If you’re looking to explore the PR industry or need expert advice, call or email our team of PR pros. We’d be happy to speak at your next meeting or work seminar, (858) 755-5411 or info@wrightoncomm.com.

How to Write Winning Award Nominations

By Chance Shay, Senior Communications Strategist


“You play to win the game.” As a sports enthusiast, this is one of my favorite quotes. When it comes to organized sports, if you’re not playing to win then what’s the point? The same thing goes for submitting award nominations. To make sure you’re helping your organization get the recognition (and buzz) it deserves, here are the four key elements to writing award nominations that win.

1. Focus on the category: There are a ton of award categories, which means your award nomination needs to emphasize how your product/service/organization is outstanding in that specific area. If the award category is about innovation, focus on how your widget solves a problem in a new way or how it created a new class of products. Many organizations make the mistake of writing award nominations that explain how fantastic their product is in a breadth of ways. Instead, focus on how fantastic the product is as it pertains to the one category. This will help reduce wordiness of a nomination, better hold judges’ attention and gives them everything they need to know to evaluate your product without having to dig through the nomination for it.

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2. Write for the criteria: All sound awards programs lay out criteria against which nominations will be judged. Use those criteria as an outline for your nomination. Make sure you clearly and succinctly address each aspect of the criteria within the context of the larger category. If pricing isn’t part of the criteria and your widget doesn’t have a price point benefit, don’t distract from what’s remarkable about the widget by mentioning its price. Also, don’t get lost talking about the widget’s features. Instead, discuss features in terms of the benefit they provide- feature A makes the product more reliable, feature B allows it to solve the problem faster, feature C relieves a pain point that’s a barrier to entry for a wider audience. Judges don’t care as much about what the widget is as they do about what it achieves.

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3. Use figures: Anyone can add superfluous adjectives to an award nomination to make it seem more impressive than it really is, but numbers don’t lie. Include data on how successful the product launch was, figures on the number of times it solves a problem, or show metrics that illustrate the benefit of the widget. If the figures included in your nomination are bigger and better than that of competing nominations, it doesn’t matter how much a competitor embellished on their nomination description. Use stats to your advantage.

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4. Make a good first impression: Set the tone for which your nomination will be judged with an opening statement that clearly conveys why your organization deserves to win the award. Assume the judge will only read the first sentence of your nomination. What MUST they know and understand about the widget? Build your opening statement around that and be sure to showcase the passion your organization has for what the widget achieves.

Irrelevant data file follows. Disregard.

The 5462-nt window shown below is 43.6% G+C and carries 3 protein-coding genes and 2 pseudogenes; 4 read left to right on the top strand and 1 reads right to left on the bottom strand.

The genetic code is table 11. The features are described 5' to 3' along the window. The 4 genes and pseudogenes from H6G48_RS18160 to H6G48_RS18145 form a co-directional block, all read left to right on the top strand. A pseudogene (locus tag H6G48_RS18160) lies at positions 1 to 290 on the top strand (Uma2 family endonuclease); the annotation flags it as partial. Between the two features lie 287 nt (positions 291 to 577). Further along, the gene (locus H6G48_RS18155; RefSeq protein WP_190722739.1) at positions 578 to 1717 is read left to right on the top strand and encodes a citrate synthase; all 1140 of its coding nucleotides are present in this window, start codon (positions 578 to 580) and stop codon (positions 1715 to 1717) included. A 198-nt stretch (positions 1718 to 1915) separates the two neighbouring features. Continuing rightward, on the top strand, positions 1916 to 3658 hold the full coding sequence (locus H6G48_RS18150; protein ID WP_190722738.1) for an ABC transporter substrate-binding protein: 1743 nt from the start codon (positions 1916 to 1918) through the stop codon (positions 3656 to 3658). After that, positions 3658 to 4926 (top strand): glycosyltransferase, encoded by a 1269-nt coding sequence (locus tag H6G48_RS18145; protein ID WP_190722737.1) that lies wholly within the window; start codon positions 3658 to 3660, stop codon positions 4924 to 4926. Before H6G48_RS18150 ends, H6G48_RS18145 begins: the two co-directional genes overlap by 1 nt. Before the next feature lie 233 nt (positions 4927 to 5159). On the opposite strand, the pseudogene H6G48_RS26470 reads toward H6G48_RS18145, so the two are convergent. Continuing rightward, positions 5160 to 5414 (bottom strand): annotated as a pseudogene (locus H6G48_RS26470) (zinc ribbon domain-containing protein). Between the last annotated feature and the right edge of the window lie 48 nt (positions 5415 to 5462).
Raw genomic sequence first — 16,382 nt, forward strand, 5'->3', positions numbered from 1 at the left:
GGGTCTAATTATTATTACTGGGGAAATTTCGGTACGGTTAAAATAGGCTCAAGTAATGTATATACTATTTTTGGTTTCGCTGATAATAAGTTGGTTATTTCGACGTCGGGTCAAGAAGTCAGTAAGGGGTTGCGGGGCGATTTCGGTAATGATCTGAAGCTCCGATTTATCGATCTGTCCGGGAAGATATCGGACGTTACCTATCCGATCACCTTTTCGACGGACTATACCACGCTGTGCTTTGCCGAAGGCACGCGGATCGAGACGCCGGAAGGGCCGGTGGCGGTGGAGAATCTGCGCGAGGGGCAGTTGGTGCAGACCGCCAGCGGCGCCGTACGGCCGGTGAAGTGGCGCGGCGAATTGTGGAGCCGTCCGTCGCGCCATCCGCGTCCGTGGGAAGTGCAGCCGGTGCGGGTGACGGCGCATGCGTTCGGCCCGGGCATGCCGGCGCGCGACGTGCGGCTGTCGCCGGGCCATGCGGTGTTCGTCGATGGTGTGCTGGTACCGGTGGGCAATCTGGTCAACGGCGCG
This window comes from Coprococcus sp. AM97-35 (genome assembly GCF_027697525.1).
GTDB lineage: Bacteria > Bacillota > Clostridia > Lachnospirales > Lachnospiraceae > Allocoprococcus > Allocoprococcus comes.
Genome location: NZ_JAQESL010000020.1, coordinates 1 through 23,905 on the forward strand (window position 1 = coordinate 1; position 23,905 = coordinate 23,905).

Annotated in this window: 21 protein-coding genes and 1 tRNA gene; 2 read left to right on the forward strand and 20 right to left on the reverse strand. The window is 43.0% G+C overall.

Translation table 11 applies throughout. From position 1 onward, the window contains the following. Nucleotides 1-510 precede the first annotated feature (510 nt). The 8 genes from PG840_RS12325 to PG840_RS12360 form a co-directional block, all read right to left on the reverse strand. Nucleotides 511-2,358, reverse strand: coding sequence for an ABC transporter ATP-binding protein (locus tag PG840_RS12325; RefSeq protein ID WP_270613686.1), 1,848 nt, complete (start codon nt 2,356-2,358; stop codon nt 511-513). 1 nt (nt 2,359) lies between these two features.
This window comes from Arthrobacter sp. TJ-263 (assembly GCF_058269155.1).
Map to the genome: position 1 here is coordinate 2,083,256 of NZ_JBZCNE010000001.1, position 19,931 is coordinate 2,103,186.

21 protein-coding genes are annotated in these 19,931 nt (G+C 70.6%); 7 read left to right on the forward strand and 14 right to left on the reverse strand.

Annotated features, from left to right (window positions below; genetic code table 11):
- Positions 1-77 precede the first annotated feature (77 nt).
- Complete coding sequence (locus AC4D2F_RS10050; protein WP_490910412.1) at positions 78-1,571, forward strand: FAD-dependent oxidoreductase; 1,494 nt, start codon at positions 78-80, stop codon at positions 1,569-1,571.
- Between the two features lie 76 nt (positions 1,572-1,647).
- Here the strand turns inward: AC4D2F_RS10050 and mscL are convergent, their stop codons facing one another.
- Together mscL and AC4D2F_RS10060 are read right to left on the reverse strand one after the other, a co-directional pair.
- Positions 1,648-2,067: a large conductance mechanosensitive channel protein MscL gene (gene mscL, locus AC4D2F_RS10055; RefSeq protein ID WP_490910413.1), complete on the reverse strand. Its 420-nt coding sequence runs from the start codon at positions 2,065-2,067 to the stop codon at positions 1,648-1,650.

Write Winning Award Nominations
Bonus tip: Incorporate visuals! Depending on the award program size. Judges may have to sift through hundreds of nominations and can get cross-eyed looking at block of text after block of text. Use visuals- from infographics to product marketing photos- to show them how awesome the widget is, rather than just tell them. For nominations that don’t allow you to upload and send visual files, incorporate links to online-hosted visuals within the nomination text itself. Sure, not all judges are guaranteed to click the links to see the visuals, but it will give your nomination the edge for those that do.

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The point of submitting an award nomination isn’t to say you’ve nominated your organization for an award. The point is to win the award, tell your audience about why you won the award, differentiate your organization from competitors and boost sales or fundraising. By following these four (or five) tips, your nominations will be better positioned to help you win, and that’s what it’s all about.

Need a little help winning attention or awards for your organization? We are all about achieving wins for our clients. Let us know what a win looks like for you, and we’ll let you know how we can get you there. Email cshay@wrightoncomm.com to start the discussion today.

Write Your PR for Robots AND Humans

By Kat Beaulieu, Communications Strategist


Whether you call it a press, news or media release or a press statement, it’s all the same thing—it’s the communication piece aimed at hooking the media onto your story. Far from being a relic relegated to our past, the press release lives on as an important tool in a PR professional’s toolkit. But in this age of media overload, getting your press release noticed is no simple feat. Plus, nowadays it’s equally important to ensure your press release appeals to robots and humans alike.

Read on for some best practices for ensuring your press release is seen by robots and humans and not getting lost in the shuffle.

The Writing Phase

Writing a press release for robots

Start writing your press release with an audience in mind. In this case, let’s begin with our robot audience. When I say ‘robots,’ I’m not talking about The Terminator, or Autobots & Decepticons, or cute heartstring-pulling characters like WALL-E. I’m talking about those web-crawling spiders that do all the grunt work of indexing the internet so that when we do a Google search on “press release,” it only takes 0.84 seconds to return 272,000,000 results (take THAT, human!)